The typical DIO varies greatly amongst industry sectors. It may be feasible to derive certain inferences by comparing a company's DIO to that of other firms in the same industry. What is the difference between a high DIO and a low DIO?
A high inventory day ratio is something that no business owner wants. Because that shows the company's ability to convert inventory into revenue is still slow. The cause of this could be a lack of proper inventory management, which is not as efficient as it is with other companies in the industry. If the DIO is high, the company's revenue is kept in inventory for a longer period of time, leaving the company's cash unused for more profitable purposes. Overstocking will also lead to high DIOs, resulting in higher inventory costs than necessary and a significant amount of obsolete goods that may never be sold.
If a company has a low DIO, this represents a quick or steady time to convert inventory to cash. At the same time, a low DIO ratio also means that the business owner can use working capital for other reasons or to pay off debt, helping the company perform better and have more opportunities for growth.
When a company's DIO is low, it's less likely that its stock is wiped out or obsolete.
However, a low DIO may indicate that the company will find it difficult to cope if market demand spikes. Because then, the inventory will run out faster and the business will have no more goods to supply to the market, leading to loss of customers. Conclusions can also be drawn by looking at how a company's DIO evolves over time. For example, a decrease in DIO may indicate that the company is selling faster in the past, but a larger DIO indicates that the process has slowed.
A lower DIO is often attempted by businesses instead of a larger DIO. DIO can be reduced by increasing the percentage of inventory that is converted to sales or by decreasing the value of inventory held. As a result, some techniques companies can use to reduce DIO rates include:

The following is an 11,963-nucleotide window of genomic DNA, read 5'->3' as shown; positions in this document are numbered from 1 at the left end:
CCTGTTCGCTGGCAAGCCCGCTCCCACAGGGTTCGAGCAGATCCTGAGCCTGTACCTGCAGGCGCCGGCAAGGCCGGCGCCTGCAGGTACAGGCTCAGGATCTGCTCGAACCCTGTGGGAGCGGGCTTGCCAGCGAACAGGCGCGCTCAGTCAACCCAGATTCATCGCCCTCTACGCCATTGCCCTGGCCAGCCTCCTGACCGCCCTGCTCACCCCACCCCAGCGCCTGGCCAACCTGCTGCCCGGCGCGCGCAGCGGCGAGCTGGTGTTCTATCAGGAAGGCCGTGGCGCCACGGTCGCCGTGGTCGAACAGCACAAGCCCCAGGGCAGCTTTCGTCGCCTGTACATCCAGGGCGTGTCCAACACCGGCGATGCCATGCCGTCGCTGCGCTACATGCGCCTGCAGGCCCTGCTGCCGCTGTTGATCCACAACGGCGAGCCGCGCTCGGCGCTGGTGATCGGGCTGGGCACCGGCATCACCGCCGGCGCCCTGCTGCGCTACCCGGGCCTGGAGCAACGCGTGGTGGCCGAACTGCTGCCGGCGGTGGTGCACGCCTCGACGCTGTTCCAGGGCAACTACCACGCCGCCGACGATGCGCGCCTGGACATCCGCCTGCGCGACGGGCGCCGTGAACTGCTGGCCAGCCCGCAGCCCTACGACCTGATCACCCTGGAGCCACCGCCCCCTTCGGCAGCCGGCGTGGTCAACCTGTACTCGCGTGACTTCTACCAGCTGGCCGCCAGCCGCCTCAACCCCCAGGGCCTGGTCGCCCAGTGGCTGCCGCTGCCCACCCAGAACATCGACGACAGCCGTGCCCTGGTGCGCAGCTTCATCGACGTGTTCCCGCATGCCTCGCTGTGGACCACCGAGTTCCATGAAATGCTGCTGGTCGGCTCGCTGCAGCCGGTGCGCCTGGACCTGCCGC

👉 Read More: Inventory Cost Methods: Formula and Example
However, high DIO is not really such a bad thing. Some businesses may consciously choose to keep a larger amount of inventory on hand, such as if customer demand is expected to increase sharply in the near term. That will make it difficult for businesses with low DIO levels. Another factor to consider is that some types of businesses may see product demand seasonally change, meaning the DIO may change during the year.
To have a complete Excel DIO spreadsheet, you need to define specific categories such as Inventory Forecast, Cost of Goods Sold (COGS), Inventory Turnover, and Days of Inventory (DIO). Then fill it in columns in Excel and use this inventory formula as mentioned above to calculate the total. You can refer to the Excel sample below:
👉 Read More: How To Manage Inventory With Excel?
Days inventory outstanding (DIO) is an important parameter that any business if it wants to grow, you should not ignore. So, through the last article, you have got the most detailed information about the definition, the formula, and the importance of the number of days in stock for you to learn.